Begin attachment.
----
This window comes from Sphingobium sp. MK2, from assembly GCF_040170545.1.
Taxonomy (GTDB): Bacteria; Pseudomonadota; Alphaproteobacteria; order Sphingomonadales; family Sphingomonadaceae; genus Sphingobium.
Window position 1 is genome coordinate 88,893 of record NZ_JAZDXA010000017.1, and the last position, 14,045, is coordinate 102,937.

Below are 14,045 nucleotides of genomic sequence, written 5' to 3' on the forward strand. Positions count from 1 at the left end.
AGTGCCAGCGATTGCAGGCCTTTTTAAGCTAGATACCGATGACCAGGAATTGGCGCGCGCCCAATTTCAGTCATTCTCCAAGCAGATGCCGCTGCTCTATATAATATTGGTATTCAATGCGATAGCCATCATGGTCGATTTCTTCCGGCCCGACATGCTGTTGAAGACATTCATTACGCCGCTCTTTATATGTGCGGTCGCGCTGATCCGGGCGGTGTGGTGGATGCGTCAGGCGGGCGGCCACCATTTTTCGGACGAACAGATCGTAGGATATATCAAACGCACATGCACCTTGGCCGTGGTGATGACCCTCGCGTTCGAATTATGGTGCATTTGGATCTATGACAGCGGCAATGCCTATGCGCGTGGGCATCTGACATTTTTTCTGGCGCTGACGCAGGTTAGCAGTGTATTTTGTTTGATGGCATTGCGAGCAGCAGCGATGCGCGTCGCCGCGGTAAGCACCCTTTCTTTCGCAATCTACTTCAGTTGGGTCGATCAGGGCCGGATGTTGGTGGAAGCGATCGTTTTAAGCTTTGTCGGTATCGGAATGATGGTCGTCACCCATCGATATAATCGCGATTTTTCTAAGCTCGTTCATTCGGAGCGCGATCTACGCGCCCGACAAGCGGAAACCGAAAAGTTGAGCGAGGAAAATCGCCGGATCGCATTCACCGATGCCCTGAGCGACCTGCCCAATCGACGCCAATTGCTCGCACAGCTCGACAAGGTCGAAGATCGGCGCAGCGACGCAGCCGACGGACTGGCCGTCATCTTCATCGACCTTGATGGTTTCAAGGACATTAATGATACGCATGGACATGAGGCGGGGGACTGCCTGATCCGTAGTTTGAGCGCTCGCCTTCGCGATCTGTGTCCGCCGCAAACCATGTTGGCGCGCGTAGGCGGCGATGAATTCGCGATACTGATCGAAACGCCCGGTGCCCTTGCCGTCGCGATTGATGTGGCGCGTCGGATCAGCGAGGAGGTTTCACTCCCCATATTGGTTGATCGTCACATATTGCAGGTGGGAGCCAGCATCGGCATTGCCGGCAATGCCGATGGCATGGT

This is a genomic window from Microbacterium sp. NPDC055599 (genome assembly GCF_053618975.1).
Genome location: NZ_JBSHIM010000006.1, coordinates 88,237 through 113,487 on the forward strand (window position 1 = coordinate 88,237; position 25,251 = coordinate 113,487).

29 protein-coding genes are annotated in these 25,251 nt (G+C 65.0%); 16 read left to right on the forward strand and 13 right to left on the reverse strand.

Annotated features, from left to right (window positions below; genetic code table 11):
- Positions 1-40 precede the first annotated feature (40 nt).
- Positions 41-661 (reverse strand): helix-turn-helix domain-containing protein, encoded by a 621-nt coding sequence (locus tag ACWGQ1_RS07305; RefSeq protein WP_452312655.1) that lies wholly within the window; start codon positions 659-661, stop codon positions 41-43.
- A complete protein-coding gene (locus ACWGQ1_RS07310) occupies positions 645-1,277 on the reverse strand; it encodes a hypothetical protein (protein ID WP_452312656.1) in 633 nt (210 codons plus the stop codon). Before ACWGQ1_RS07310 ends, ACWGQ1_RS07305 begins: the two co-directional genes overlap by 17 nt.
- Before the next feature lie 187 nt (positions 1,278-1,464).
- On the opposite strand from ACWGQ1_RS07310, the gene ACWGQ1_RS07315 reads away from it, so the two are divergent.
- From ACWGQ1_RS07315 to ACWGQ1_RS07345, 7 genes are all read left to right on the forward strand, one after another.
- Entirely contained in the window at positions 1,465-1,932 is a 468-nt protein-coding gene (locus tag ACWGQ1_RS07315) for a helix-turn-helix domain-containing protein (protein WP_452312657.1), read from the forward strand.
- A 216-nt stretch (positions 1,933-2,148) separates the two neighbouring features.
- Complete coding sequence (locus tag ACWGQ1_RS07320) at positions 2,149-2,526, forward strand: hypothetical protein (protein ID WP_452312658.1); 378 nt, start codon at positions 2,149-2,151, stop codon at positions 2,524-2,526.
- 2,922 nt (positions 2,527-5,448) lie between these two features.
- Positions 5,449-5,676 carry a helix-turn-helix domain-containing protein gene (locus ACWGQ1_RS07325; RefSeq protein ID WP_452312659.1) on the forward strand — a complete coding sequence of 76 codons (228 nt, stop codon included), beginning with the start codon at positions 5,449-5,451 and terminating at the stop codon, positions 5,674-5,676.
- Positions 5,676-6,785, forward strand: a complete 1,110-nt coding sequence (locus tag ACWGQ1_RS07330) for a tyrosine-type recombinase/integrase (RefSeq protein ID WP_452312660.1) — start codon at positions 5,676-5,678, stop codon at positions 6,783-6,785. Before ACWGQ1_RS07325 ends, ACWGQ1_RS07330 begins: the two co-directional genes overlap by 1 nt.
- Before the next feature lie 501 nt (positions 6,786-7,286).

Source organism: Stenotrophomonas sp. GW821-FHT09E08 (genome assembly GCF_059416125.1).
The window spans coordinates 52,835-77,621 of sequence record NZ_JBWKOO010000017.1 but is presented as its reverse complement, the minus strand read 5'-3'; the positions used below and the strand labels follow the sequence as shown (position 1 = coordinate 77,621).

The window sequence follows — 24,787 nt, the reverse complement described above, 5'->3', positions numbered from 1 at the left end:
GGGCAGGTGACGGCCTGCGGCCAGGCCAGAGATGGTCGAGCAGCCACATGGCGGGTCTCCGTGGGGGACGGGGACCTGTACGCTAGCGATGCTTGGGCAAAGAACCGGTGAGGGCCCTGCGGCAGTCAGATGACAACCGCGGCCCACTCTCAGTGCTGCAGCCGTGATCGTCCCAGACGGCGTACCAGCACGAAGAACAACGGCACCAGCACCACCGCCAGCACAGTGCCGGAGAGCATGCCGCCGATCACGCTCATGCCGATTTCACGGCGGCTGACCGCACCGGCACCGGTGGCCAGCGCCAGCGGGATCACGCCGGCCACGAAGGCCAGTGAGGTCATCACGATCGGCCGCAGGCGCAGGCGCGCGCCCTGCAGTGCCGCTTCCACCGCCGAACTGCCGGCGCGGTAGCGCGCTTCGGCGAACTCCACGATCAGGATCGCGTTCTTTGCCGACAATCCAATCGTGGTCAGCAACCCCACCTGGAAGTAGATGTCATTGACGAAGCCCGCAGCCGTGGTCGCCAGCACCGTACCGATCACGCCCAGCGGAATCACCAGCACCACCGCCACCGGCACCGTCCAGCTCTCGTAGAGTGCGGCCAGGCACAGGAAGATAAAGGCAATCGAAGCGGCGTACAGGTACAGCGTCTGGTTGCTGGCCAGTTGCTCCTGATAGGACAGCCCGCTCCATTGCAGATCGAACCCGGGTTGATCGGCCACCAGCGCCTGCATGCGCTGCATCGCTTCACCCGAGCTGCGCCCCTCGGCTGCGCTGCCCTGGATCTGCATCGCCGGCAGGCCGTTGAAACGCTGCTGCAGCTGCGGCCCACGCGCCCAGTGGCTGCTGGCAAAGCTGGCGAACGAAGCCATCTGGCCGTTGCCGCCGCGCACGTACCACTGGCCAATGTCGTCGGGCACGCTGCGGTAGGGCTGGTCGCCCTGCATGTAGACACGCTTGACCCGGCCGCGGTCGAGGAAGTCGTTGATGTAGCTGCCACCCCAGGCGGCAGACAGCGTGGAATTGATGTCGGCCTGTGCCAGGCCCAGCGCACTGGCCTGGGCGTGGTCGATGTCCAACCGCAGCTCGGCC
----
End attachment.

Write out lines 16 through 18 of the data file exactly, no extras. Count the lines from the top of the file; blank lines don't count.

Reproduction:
- Entirely contained in the window at positions 1,465-1,932 is a 468-nt protein-coding gene (locus tag ACWGQ1_RS07315) for a helix-turn-helix domain-containing protein (protein WP_452312657.1), read from the forward strand.
- A 216-nt stretch (positions 1,933-2,148) separates the two neighbouring features.
- Complete coding sequence (locus tag ACWGQ1_RS07320) at positions 2,149-2,526, forward strand: hypothetical protein (protein ID WP_452312658.1); 378 nt, start codon at positions 2,149-2,151, stop codon at positions 2,524-2,526.